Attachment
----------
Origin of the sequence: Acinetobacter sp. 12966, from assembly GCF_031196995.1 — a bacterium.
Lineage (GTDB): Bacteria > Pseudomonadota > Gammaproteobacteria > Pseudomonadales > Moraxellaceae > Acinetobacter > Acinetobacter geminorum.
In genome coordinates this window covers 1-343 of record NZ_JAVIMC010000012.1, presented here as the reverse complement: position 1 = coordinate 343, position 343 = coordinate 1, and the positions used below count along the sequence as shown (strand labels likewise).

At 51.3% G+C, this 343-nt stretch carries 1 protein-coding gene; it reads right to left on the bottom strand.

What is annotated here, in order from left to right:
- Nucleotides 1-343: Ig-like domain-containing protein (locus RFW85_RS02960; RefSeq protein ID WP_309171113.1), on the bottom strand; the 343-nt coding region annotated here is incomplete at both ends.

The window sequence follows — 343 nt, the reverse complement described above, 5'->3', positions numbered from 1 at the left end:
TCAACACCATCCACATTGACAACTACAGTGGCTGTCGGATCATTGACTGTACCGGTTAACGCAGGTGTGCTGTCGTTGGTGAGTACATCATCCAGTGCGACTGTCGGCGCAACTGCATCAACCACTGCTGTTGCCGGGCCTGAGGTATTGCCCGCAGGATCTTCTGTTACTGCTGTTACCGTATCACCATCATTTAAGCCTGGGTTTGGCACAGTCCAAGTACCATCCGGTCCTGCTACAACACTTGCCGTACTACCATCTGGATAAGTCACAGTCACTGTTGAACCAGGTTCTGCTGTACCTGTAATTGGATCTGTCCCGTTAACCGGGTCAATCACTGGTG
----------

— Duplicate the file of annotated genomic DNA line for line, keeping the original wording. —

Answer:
Origin of the sequence: Acinetobacter sp. 12966, from assembly GCF_031196995.1 — a bacterium.
Lineage (GTDB): Bacteria > Pseudomonadota > Gammaproteobacteria > Pseudomonadales > Moraxellaceae > Acinetobacter > Acinetobacter geminorum.
In genome coordinates this window covers 1-343 of record NZ_JAVIMC010000012.1, presented here as the reverse complement: position 1 = coordinate 343, position 343 = coordinate 1, and the positions used below count along the sequence as shown (strand labels likewise).

At 51.3% G+C, this 343-nt stretch carries 1 protein-coding gene; it reads right to left on the bottom strand.

What is annotated here, in order from left to right:
- Nucleotides 1-343: Ig-like domain-containing protein (locus RFW85_RS02960; RefSeq protein ID WP_309171113.1), on the bottom strand; the 343-nt coding region annotated here is incomplete at both ends.

The window sequence follows — 343 nt, the reverse complement described above, 5'->3', positions numbered from 1 at the left end:
TCAACACCATCCACATTGACAACTACAGTGGCTGTCGGATCATTGACTGTACCGGTTAACGCAGGTGTGCTGTCGTTGGTGAGTACATCATCCAGTGCGACTGTCGGCGCAACTGCATCAACCACTGCTGTTGCCGGGCCTGAGGTATTGCCCGCAGGATCTTCTGTTACTGCTGTTACCGTATCACCATCATTTAAGCCTGGGTTTGGCACAGTCCAAGTACCATCCGGTCCTGCTACAACACTTGCCGTACTACCATCTGGATAAGTCACAGTCACTGTTGAACCAGGTTCTGCTGTACCTGTAATTGGATCTGTCCCGTTAACCGGGTCAATCACTGGTG